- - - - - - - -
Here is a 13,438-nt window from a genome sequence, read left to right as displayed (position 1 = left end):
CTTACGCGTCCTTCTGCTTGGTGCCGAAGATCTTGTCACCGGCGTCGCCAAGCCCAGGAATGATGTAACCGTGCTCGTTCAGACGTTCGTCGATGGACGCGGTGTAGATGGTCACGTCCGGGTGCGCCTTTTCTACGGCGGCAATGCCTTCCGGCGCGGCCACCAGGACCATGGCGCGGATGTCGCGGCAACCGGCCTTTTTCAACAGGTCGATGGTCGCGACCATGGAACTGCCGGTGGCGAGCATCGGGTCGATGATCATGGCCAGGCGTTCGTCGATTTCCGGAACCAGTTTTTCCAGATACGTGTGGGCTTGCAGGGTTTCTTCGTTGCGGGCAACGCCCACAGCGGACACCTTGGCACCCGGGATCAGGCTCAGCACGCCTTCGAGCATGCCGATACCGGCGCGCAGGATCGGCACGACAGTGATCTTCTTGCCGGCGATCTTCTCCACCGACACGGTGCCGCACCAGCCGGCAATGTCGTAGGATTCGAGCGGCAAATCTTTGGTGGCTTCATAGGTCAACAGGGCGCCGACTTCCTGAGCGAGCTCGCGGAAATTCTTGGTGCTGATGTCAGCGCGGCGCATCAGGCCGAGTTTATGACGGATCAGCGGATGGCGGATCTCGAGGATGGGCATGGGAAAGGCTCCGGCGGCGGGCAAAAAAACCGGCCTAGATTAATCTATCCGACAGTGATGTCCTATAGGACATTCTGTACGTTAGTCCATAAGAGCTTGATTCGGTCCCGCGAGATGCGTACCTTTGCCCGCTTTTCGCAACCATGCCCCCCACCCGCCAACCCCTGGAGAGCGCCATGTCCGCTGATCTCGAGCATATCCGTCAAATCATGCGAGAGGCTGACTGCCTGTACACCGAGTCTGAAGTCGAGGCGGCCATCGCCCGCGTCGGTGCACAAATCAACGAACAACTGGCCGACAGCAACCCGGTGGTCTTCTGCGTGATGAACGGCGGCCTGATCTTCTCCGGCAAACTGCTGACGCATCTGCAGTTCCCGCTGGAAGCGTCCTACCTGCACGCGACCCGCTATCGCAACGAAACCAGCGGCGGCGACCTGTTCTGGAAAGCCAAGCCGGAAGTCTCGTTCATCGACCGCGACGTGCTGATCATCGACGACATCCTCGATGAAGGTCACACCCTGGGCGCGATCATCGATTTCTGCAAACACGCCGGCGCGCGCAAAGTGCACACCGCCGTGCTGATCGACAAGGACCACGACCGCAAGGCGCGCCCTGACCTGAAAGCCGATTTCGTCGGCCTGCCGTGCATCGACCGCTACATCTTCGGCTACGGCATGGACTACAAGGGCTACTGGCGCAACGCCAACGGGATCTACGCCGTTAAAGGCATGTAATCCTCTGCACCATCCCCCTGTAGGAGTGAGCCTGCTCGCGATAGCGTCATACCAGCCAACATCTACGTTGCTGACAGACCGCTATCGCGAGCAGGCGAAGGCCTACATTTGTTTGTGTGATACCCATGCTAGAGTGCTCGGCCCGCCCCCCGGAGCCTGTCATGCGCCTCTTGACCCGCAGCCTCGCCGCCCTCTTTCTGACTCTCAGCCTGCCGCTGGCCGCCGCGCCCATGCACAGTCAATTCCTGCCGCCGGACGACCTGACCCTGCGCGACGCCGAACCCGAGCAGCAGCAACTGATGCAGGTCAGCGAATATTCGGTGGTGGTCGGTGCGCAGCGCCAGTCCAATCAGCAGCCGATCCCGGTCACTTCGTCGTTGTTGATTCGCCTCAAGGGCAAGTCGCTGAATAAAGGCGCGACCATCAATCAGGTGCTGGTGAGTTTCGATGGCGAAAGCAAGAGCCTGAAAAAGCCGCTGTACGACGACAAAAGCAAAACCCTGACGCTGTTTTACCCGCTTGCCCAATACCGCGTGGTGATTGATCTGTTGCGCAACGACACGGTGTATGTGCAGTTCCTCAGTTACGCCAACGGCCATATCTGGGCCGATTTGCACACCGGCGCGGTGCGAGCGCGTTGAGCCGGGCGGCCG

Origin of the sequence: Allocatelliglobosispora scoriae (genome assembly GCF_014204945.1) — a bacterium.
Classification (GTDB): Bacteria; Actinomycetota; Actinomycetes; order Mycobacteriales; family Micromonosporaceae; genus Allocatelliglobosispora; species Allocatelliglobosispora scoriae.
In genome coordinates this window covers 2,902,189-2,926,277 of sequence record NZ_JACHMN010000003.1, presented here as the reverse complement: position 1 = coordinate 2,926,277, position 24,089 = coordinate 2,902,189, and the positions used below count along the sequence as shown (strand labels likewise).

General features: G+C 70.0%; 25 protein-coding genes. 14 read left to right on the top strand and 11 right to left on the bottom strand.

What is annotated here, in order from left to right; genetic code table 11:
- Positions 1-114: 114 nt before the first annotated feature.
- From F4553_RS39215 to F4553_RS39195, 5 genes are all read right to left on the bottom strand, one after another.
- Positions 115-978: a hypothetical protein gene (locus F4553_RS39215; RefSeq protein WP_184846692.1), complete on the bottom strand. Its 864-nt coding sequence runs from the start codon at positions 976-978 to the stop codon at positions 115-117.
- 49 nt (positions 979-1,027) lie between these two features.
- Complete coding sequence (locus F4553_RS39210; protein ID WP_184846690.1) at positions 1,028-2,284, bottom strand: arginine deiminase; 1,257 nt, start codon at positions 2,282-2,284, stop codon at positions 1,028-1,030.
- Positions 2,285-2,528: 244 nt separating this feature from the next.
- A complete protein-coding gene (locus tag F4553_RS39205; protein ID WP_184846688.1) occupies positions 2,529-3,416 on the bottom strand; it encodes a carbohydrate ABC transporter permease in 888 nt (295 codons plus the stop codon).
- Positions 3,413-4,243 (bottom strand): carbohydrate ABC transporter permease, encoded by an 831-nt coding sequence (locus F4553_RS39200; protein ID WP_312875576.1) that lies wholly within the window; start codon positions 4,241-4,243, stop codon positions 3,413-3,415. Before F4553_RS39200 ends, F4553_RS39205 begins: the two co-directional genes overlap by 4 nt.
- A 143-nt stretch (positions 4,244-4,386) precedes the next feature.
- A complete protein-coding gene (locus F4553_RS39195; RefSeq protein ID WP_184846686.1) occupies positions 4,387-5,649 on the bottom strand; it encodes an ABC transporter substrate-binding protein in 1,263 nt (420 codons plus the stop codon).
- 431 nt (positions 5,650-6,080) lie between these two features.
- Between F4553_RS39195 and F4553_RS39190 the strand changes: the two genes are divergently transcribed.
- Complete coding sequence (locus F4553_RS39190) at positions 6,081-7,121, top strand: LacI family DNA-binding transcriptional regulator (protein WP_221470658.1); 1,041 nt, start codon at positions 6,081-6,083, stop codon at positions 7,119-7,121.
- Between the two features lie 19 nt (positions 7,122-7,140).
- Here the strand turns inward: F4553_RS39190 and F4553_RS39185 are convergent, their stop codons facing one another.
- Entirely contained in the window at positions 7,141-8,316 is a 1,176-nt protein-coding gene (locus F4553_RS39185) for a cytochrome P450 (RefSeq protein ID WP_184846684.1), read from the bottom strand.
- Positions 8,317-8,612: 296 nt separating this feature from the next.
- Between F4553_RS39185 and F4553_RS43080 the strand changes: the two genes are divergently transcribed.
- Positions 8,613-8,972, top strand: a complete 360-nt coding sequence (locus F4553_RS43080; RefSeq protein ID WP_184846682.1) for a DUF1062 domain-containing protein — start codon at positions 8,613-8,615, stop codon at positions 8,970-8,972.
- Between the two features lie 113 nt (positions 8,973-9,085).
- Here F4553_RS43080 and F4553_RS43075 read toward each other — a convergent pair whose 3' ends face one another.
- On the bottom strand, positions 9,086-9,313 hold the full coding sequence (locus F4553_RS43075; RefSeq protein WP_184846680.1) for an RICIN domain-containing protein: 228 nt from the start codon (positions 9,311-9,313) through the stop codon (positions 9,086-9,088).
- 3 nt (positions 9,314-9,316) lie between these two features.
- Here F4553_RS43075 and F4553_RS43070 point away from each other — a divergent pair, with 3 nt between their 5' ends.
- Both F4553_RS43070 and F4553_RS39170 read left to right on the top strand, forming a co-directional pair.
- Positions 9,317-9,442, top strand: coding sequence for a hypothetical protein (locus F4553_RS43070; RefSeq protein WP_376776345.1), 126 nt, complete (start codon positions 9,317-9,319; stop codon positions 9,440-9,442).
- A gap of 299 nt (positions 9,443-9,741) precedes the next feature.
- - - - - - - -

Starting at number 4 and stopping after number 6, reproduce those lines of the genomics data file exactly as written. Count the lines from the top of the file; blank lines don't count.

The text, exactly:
Classification (GTDB): Bacteria; Actinomycetota; Actinomycetes; order Mycobacteriales; family Micromonosporaceae; genus Allocatelliglobosispora; species Allocatelliglobosispora scoriae.
In genome coordinates this window covers 2,902,189-2,926,277 of sequence record NZ_JACHMN010000003.1, presented here as the reverse complement: position 1 = coordinate 2,926,277, position 24,089 = coordinate 2,902,189, and the positions used below count along the sequence as shown (strand labels likewise).

General features: G+C 70.0%; 25 protein-coding genes. 14 read left to right on the top strand and 11 right to left on the bottom strand.